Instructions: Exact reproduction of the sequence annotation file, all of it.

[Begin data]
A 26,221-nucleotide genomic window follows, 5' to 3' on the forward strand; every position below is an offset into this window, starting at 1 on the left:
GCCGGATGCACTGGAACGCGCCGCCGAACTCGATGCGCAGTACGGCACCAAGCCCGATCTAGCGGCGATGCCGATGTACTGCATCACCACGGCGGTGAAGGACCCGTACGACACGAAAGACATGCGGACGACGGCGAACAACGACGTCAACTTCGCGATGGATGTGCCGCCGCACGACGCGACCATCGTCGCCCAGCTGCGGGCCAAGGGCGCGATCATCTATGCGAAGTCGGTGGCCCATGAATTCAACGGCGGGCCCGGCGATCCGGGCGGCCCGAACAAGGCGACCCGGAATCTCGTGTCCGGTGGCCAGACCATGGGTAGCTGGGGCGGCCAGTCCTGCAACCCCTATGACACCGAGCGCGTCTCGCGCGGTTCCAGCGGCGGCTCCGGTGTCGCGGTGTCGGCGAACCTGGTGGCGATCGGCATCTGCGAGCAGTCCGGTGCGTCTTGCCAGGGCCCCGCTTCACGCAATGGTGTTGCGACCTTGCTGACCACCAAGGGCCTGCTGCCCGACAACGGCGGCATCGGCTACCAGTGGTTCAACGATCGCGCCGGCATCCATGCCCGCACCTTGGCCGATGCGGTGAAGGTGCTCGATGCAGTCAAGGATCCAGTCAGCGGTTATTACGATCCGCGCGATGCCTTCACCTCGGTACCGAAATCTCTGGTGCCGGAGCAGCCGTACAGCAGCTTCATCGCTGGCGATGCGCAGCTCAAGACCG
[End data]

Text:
A 26,221-nucleotide genomic window follows, 5' to 3' on the forward strand; every position below is an offset into this window, starting at 1 on the left:
GCCGGATGCACTGGAACGCGCCGCCGAACTCGATGCGCAGTACGGCACCAAGCCCGATCTAGCGGCGATGCCGATGTACTGCATCACCACGGCGGTGAAGGACCCGTACGACACGAAAGACATGCGGACGACGGCGAACAACGACGTCAACTTCGCGATGGATGTGCCGCCGCACGACGCGACCATCGTCGCCCAGCTGCGGGCCAAGGGCGCGATCATCTATGCGAAGTCGGTGGCCCATGAATTCAACGGCGGGCCCGGCGATCCGGGCGGCCCGAACAAGGCGACCCGGAATCTCGTGTCCGGTGGCCAGACCATGGGTAGCTGGGGCGGCCAGTCCTGCAACCCCTATGACACCGAGCGCGTCTCGCGCGGTTCCAGCGGCGGCTCCGGTGTCGCGGTGTCGGCGAACCTGGTGGCGATCGGCATCTGCGAGCAGTCCGGTGCGTCTTGCCAGGGCCCCGCTTCACGCAATGGTGTTGCGACCTTGCTGACCACCAAGGGCCTGCTGCCCGACAACGGCGGCATCGGCTACCAGTGGTTCAACGATCGCGCCGGCATCCATGCCCGCACCTTGGCCGATGCGGTGAAGGTGCTCGATGCAGTCAAGGATCCAGTCAGCGGTTATTACGATCCGCGCGATGCCTTCACCTCGGTACCGAAATCTCTGGTGCCGGAGCAGCCGTACAGCAGCTTCATCGCTGGCGATGCGCAGCTCAAGACCG